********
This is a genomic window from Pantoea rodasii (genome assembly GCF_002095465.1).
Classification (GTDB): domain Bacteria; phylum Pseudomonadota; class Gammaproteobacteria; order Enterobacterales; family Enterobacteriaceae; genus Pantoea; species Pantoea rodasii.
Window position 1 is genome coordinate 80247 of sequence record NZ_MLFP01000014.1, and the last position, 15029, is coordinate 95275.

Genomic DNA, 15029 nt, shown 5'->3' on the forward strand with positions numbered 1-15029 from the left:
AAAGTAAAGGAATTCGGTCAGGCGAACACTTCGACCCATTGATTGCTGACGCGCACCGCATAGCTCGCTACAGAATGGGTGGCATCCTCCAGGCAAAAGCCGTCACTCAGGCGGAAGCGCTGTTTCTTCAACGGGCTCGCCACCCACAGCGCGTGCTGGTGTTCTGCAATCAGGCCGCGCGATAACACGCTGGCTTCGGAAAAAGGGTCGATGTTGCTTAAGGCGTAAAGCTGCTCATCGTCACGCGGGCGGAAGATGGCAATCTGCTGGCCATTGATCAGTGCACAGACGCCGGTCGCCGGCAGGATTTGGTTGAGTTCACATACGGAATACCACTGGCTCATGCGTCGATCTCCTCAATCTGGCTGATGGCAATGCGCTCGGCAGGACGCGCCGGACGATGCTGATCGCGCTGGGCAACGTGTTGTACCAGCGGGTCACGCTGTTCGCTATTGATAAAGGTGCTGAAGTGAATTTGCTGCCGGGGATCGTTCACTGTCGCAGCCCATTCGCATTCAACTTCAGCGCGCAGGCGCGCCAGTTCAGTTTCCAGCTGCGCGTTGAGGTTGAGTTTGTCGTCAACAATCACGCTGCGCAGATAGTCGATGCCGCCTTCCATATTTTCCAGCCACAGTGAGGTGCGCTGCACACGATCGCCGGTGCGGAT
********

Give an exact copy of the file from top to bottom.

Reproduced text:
This is a genomic window from Pantoea rodasii (genome assembly GCF_002095465.1).
Classification (GTDB): domain Bacteria; phylum Pseudomonadota; class Gammaproteobacteria; order Enterobacterales; family Enterobacteriaceae; genus Pantoea; species Pantoea rodasii.
Window position 1 is genome coordinate 80247 of sequence record NZ_MLFP01000014.1, and the last position, 15029, is coordinate 95275.

Genomic DNA, 15029 nt, shown 5'->3' on the forward strand with positions numbered 1-15029 from the left:
AAAGTAAAGGAATTCGGTCAGGCGAACACTTCGACCCATTGATTGCTGACGCGCACCGCATAGCTCGCTACAGAATGGGTGGCATCCTCCAGGCAAAAGCCGTCACTCAGGCGGAAGCGCTGTTTCTTCAACGGGCTCGCCACCCACAGCGCGTGCTGGTGTTCTGCAATCAGGCCGCGCGATAACACGCTGGCTTCGGAAAAAGGGTCGATGTTGCTTAAGGCGTAAAGCTGCTCATCGTCACGCGGGCGGAAGATGGCAATCTGCTGGCCATTGATCAGTGCACAGACGCCGGTCGCCGGCAGGATTTGGTTGAGTTCACATACGGAATACCACTGGCTCATGCGTCGATCTCCTCAATCTGGCTGATGGCAATGCGCTCGGCAGGACGCGCCGGACGATGCTGATCGCGCTGGGCAACGTGTTGTACCAGCGGGTCACGCTGTTCGCTATTGATAAAGGTGCTGAAGTGAATTTGCTGCCGGGGATCGTTCACTGTCGCAGCCCATTCGCATTCAACTTCAGCGCGCAGGCGCGCCAGTTCAGTTTCCAGCTGCGCGTTGAGGTTGAGTTTGTCGTCAACAATCACGCTGCGCAGATAGTCGATGCCGCCTTCCATATTTTCCAGCCACAGTGAGGTGCGCTGCACACGATCGCCGGTGCGGAT